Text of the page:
MIL OSI – Source: University of Otago – Release/Statement
Headline: Otago rugby team assisting with ground-breaking concussion research
Thursday, 25 August 2016 8:35am
The University of Otago is conducting ground-breaking research in to the forces exerted on heads of the Otago rugby players as they compete during the Mitre 10 Cup on Thursday, 25 August. The University researchers are testing whether neck strength is a crucial factor in preventing concussion in the sport.
With the support of New Zealand Rugby and all 23 players in the Otago Mitre 10 team playing in the Cup, researchers from Otago’s South Island Brain Injury Research Group will seek to examine the relationship between head impacts and neck strength. Each player will wear an electronic device, no bigger than a $2 coin, behind their ear, during five Otago home games this season.
Research Fellow from Otago’s School of Physical Education and Exercise Sciences Dr Danielle Salmon says this has never been done at semi or professional player level in New Zealand, but it has been conducted on American Football, where it was found that increased neck strength could reduce the likelihood that a player would sustain concussion.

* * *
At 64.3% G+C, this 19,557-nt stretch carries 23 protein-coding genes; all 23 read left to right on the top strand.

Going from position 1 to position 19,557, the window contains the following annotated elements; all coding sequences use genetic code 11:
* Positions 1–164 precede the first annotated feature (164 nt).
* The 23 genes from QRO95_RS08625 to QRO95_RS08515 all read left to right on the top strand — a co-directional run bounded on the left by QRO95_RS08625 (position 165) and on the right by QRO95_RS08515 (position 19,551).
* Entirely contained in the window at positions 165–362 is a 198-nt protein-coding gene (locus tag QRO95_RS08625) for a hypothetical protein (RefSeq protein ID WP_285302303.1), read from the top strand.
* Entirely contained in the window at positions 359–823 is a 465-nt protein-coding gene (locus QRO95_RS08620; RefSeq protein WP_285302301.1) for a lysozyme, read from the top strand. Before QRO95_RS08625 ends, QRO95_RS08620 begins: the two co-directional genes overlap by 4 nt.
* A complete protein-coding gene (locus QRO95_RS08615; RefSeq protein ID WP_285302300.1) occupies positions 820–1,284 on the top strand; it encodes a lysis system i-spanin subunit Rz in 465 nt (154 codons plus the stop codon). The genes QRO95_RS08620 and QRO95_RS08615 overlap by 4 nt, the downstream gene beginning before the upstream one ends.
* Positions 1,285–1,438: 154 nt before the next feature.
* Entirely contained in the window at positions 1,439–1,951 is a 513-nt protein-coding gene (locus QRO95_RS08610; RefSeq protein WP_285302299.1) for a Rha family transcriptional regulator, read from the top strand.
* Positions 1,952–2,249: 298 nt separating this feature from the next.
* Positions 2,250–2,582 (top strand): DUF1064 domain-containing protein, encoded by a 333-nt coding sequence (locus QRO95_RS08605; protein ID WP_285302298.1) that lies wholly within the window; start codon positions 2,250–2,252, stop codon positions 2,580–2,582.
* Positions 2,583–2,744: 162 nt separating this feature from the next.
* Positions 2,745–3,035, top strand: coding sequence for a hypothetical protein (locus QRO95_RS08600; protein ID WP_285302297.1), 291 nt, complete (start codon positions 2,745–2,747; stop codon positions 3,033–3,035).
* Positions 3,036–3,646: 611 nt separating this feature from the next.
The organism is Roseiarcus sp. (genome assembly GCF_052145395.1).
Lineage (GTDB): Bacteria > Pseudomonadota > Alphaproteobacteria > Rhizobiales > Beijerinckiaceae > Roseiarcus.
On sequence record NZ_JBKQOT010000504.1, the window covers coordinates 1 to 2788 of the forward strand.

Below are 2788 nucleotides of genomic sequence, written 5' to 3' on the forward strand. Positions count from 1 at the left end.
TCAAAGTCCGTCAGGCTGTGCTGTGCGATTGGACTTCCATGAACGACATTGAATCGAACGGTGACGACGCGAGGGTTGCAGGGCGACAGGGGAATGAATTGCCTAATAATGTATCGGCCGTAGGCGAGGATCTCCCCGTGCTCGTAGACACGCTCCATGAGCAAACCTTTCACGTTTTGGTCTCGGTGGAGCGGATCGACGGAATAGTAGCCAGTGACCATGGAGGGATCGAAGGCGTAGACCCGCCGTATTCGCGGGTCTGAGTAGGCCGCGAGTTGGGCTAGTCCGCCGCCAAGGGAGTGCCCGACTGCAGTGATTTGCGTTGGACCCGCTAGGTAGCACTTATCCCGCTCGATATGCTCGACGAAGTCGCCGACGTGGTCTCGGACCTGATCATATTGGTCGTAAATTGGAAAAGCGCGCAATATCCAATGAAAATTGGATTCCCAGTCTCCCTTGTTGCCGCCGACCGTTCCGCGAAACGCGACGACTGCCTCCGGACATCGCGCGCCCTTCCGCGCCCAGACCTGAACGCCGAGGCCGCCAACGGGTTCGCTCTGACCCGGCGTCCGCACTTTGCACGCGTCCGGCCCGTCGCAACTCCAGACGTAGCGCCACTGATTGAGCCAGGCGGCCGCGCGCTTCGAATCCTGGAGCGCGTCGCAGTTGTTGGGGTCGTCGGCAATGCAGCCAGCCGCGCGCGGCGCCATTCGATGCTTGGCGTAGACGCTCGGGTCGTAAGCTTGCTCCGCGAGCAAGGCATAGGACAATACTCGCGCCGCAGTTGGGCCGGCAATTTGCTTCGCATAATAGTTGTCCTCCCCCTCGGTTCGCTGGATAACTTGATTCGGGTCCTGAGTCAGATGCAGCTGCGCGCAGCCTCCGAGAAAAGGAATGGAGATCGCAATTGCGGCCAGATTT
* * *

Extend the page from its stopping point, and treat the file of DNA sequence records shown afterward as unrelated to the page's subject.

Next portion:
“We hope to improve knowledge about concussion in New Zealand, a major medical concern in contact/collision-based sports at all ages and levels of competition.
“Starting during Thursday night’s opening game against Wellington at the Forsyth Barr Stadium, the players will wear a CSx Head Positioning System, a small accelerometer that attaches behind the player’s ear and measures linear and rotational acceleration forces experienced at the head during impact events such as the tackle of ruck,” she says.
New Zealand Rugby Medical Director Ian Murphy said the outcome of the research could provide a unique perspective of the implications for the prevention and detection of concussion in rugby.
“Collecting data from players involved in one of our most competitive rugby competitions – the Mitre 10 Cup – has the potential to provide vital information in helping determine which players are most at risk from blows to the head or body that may contribute to concussion.
“We’re grateful to Otago Rugby and the team at the University of Otago for their innovative approach to this research and for working with us as we continue to learn more about concussion.”
Dr Salmon says in addition to neck strength, the research team, led by Dr Hamish Osborne from the Dunedin School of Medicine, is also measuring neurocognitive function of the players pre and post-season, using standardised questionnaires and on-line assessments developed by a BrainHQ from Posit Science, a company that specialises in improving neuroplasticity through the use of brain training.
“We will use this head impact data collected during the season and will compare this to any changes that are observed in neurocognitive function over the season to see if there is a relationship between the two,” she says.
For more information, contact:
Dr Hamish Osborne
Dunedin School of Medicine
Dr Danielle Salmon
School of Physical Education and Exercise Sciences
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